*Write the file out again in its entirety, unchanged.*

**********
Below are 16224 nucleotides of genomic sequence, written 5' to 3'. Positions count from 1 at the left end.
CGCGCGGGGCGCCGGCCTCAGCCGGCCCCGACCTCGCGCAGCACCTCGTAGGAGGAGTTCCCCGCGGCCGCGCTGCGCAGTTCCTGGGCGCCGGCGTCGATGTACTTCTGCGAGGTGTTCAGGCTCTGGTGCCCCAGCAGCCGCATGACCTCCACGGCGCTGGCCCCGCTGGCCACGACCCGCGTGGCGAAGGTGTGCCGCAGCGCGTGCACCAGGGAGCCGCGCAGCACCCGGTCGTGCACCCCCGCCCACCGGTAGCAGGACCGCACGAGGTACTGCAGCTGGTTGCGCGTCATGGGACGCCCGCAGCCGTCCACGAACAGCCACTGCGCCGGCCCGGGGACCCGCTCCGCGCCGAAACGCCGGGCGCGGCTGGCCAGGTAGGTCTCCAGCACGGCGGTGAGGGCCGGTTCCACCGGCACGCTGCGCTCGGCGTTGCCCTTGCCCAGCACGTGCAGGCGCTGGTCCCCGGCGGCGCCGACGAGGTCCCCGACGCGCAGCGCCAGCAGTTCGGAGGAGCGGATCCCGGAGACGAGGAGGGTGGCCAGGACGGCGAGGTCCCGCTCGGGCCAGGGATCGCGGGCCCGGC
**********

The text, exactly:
Below are 16224 nucleotides of genomic sequence, written 5' to 3'. Positions count from 1 at the left end.
CGCGCGGGGCGCCGGCCTCAGCCGGCCCCGACCTCGCGCAGCACCTCGTAGGAGGAGTTCCCCGCGGCCGCGCTGCGCAGTTCCTGGGCGCCGGCGTCGATGTACTTCTGCGAGGTGTTCAGGCTCTGGTGCCCCAGCAGCCGCATGACCTCCACGGCGCTGGCCCCGCTGGCCACGACCCGCGTGGCGAAGGTGTGCCGCAGCGCGTGCACCAGGGAGCCGCGCAGCACCCGGTCGTGCACCCCCGCCCACCGGTAGCAGGACCGCACGAGGTACTGCAGCTGGTTGCGCGTCATGGGACGCCCGCAGCCGTCCACGAACAGCCACTGCGCCGGCCCGGGGACCCGCTCCGCGCCGAAACGCCGGGCGCGGCTGGCCAGGTAGGTCTCCAGCACGGCGGTGAGGGCCGGTTCCACCGGCACGCTGCGCTCGGCGTTGCCCTTGCCCAGCACGTGCAGGCGCTGGTCCCCGGCGGCGCCGACGAGGTCCCCGACGCGCAGCGCCAGCAGTTCGGAGGAGCGGATCCCGGAGACGAGGAGGGTGGCCAGGACGGCGAGGTCCCGCTCGGGCCAGGGATCGCGGGCCCGGC